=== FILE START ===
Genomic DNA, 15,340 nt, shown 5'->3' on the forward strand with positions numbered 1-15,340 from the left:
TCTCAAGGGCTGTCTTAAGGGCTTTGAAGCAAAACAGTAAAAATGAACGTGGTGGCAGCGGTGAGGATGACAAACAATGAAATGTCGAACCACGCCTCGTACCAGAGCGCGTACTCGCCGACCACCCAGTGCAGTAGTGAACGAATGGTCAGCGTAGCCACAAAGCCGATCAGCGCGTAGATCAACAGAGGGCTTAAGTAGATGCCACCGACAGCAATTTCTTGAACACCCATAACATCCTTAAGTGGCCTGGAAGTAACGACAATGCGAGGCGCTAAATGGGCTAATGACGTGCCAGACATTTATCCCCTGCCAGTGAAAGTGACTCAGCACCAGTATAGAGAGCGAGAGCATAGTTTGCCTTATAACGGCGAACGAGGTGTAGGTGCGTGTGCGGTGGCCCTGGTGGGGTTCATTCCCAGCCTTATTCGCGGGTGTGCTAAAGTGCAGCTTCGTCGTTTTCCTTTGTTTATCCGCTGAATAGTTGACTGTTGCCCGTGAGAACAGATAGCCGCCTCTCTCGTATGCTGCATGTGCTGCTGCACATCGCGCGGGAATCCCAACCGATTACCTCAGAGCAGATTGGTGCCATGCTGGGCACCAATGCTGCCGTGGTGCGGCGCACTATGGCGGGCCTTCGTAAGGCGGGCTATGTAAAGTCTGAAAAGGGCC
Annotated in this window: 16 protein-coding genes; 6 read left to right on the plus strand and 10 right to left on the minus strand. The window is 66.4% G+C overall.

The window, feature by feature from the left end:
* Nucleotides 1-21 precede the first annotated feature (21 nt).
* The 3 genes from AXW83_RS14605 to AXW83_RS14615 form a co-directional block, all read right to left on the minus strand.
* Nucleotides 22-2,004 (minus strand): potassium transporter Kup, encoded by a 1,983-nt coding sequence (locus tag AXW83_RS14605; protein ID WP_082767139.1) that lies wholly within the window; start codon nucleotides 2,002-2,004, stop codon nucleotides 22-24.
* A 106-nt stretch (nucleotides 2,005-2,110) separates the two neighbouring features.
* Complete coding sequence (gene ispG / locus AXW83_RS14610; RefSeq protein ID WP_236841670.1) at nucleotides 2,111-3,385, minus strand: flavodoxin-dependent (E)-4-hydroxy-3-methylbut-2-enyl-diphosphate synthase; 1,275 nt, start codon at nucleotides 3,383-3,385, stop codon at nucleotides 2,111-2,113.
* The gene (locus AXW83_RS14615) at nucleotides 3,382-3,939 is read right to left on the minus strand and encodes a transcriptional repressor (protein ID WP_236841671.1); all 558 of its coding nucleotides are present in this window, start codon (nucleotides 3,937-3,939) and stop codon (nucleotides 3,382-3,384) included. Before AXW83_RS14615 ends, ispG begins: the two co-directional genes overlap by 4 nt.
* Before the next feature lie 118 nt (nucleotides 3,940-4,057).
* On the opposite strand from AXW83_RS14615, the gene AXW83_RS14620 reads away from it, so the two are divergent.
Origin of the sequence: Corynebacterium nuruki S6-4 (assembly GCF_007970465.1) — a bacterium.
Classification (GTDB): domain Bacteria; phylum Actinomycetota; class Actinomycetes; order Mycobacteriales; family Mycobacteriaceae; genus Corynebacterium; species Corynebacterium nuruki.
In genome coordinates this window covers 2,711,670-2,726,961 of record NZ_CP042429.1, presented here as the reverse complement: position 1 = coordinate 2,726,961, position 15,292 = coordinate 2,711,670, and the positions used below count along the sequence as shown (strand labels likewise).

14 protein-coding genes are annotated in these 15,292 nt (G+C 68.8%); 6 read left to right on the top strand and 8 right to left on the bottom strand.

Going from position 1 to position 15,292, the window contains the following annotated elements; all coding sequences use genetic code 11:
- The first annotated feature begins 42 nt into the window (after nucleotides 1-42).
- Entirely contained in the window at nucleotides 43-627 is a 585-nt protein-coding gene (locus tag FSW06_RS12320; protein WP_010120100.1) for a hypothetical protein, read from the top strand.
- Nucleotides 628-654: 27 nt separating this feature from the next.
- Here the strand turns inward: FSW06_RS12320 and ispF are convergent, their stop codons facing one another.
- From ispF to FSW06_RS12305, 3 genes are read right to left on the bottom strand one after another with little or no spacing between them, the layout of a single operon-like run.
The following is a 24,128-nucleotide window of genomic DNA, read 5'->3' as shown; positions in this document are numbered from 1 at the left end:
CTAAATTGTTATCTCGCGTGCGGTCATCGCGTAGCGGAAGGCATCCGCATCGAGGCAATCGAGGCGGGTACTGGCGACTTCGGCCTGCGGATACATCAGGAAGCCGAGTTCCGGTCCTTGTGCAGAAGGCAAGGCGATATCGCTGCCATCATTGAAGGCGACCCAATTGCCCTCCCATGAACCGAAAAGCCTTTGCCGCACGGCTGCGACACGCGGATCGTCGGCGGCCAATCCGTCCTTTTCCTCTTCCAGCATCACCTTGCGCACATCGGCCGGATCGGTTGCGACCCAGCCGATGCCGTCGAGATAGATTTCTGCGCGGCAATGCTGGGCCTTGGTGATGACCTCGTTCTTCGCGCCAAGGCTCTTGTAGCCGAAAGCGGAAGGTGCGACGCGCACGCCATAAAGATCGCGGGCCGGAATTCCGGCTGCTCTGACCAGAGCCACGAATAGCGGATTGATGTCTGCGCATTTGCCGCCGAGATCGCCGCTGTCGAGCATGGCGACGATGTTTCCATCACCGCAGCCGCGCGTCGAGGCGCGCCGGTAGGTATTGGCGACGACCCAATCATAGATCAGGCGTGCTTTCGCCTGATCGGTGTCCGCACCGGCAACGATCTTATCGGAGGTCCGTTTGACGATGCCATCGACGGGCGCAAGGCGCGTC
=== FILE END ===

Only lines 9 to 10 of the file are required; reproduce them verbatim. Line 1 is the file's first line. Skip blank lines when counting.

* Complete coding sequence (gene ispG / locus AXW83_RS14610; RefSeq protein ID WP_236841670.1) at nucleotides 2,111-3,385, minus strand: flavodoxin-dependent (E)-4-hydroxy-3-methylbut-2-enyl-diphosphate synthase; 1,275 nt, start codon at nucleotides 3,383-3,385, stop codon at nucleotides 2,111-2,113.
* The gene (locus AXW83_RS14615) at nucleotides 3,382-3,939 is read right to left on the minus strand and encodes a transcriptional repressor (protein ID WP_236841671.1); all 558 of its coding nucleotides are present in this window, start codon (nucleotides 3,937-3,939) and stop codon (nucleotides 3,382-3,384) included. Before AXW83_RS14615 ends, ispG begins: the two co-directional genes overlap by 4 nt.